Tim Blais is a science nerd who can sing and versify. He also plays piano, drums, & a number of stringed instruments including guitar, but it is for his science-based acapella parody songs that he has become best known. Blais calls them “parody” songs, and they are covers of songs with witty, new lyrics, but I’m not sure parody is the right word.
Unlike Weird Al Yankovic, Tim Blais doesn’t take the mickey out of the original song. Rather, Blais replaces a song’s lyrics with science concepts that fit the particular song, then sings with multitracked vocal accompaniment from himself. While there is a “fun aspect” to hearing a song reimagined, Blais’s songs also educate.
That’s an achievement! Emanuel Lindström comments on YouTube: “Apart from the amazing background music, the lyrics were so perfectly fine-chosen to fit the original song melody. You made everything just fall into place. Great twist at the end. You sing really well too!” Speaking of the science content, Anthony Lannes says, “I have a Ph.D. in Chemistry, I taught atomistics for many years, and this is likely the best preview of what it’s all about I have seen in my life. Congrats for this work !
So how does Tim Blaise know so much about science? He studied it at university. Born in Hudson, Quebec, Blais graduated with a master’s degree in high-energy theoretical physics with honors from McGill University, Montreal, in 2013. His first video, Rolling in the Higgs (2012), was based on Adele’s Rolling in the Deep. It took 60 hours to make. The success of the video, which discusses Higgs boson particles, encouraged Blais to release further tracks under his A Capella Science moniker.
What an incredible cover of Bohemian Rhapsody. This was only A Capella Science’s second video, yet Blais sings multiple parts (no matter how low or how high) and the lyrics about string theory fit the original song almost to the syllable. Not surprisingly, Brian May, the Queen guitarist who has a PhD in astrophysics, picked up on the song and posted it on his website. The song was also posted by George Takei (Hikaru Sulu on Star Trek). Blais says he began working on Bohemian Gravity before Rolling in the Higgs, but the project soon became massive, and took longer than expected. The success of Rolling in the Higgs encouraged him to finish it.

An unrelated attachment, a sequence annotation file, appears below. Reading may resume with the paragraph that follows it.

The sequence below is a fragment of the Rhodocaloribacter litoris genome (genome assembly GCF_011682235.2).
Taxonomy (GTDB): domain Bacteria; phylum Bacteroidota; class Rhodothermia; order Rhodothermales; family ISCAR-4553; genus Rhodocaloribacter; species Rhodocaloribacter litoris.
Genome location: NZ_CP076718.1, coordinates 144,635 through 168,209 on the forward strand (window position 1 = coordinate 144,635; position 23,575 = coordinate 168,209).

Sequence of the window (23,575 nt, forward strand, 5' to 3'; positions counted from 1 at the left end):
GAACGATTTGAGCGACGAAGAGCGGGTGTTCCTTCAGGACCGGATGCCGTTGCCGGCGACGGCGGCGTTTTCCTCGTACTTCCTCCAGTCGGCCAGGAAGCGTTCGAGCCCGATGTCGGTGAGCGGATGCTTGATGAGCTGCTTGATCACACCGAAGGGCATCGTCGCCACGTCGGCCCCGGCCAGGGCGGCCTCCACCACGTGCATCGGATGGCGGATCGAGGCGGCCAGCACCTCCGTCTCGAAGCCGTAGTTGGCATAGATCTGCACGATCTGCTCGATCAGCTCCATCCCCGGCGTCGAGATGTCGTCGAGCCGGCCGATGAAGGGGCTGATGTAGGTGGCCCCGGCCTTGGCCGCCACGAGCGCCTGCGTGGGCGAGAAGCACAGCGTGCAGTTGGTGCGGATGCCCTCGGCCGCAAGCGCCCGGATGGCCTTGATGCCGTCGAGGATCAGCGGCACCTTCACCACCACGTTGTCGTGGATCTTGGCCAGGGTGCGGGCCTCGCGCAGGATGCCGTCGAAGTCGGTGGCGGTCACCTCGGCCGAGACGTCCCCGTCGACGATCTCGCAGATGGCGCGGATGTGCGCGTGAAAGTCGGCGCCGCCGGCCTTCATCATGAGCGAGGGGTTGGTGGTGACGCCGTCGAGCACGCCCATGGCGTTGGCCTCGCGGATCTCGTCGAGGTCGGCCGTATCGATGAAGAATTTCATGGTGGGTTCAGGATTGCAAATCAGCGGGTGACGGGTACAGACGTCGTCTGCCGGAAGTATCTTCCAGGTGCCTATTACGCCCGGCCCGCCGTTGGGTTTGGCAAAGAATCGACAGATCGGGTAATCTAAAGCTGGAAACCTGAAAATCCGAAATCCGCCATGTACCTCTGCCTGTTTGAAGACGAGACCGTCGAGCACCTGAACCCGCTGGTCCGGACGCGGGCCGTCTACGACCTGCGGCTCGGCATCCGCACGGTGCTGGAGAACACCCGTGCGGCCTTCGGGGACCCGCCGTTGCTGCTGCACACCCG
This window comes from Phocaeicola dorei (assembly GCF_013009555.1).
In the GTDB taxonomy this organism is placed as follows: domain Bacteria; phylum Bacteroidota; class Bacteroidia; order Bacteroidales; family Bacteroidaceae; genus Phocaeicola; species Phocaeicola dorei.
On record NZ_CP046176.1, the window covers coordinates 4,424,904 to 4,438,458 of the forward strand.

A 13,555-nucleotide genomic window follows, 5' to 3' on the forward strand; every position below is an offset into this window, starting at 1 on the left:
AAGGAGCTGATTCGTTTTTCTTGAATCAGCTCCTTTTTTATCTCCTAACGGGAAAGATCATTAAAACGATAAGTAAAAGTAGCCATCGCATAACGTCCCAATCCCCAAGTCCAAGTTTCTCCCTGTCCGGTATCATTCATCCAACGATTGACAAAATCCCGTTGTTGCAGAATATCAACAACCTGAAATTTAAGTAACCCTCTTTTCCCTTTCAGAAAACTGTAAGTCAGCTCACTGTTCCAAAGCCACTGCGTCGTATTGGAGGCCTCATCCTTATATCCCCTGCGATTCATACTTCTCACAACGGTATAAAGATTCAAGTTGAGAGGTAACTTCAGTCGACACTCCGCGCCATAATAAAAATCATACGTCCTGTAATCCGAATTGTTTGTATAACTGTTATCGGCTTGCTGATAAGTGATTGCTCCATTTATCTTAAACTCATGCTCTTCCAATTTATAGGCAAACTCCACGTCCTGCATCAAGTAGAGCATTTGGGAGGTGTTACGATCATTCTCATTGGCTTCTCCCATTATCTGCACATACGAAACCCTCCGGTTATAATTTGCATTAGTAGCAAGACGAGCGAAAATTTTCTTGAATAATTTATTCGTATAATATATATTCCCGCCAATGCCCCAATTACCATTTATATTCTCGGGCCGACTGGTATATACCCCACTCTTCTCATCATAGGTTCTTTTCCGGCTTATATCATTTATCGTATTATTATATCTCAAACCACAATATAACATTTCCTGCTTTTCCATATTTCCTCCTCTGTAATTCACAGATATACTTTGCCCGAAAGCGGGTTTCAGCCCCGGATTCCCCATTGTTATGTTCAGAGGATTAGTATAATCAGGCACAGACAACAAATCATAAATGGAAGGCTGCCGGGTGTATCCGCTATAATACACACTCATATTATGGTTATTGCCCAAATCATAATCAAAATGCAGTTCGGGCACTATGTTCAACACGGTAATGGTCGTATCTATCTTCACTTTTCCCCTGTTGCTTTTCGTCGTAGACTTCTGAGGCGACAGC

Tim Blaise puts his love of science, and mixing science with music, down to the influence of Bill Nye, who hosted the TV programme “Bill Nye the Science Guy”, which concluded each episode of the show with a song that summarised the show.
After he graduated with his master’s degree in theoretical physics, Blais worked at the TRIUMF particle accelerator center, Vancouver, Canada, until he found that he could support himself as a science educator through his YouTube channel (advertising, merchandise, posters), music sales, and public appearances. His public appearances include music performances and talks on science, science culture & education, and issues related to his video productions.
Blaise was the Alberta, Canada National Music Centre’s artist-in-residence in 2014. He was featured on the TV programme, Canada’s Smartest Person 2015. He won his episode, but not the season finale. In October 2022, Tim Blaise gave a keynote address at the California Science Education Conference. He has spoken and performed music at conferences including Canada-Wide Science and Fair SynBioBeta (a synthetic biology conference), as well as at Universities as far afield as the University of Oslo and KAUST (Saudi Arabia). He has also appeared at the CERN Laboratories in Europe, and is a veteran of online events.
On his Facebook page, Tim Blaise describes A Capella Science as “an educational and utterly nerdy online video project”. Over the years, he has released witty song reinterpretations on subjects such as exoplanets, CRISPR gene editing, entropic time, evolutionary biology, insulin & the treatment of diabetes, covid19 vaccines, quarantine, quarks, nanobots & the Banting diet. I expect that a song on AI will be released soon. Nonetheless, even if you are not into Science, A Capella Science songs can be appreciated for their musical artistry. If you would like to see more from A Capella Science, you can subscribe to their YouTube channel.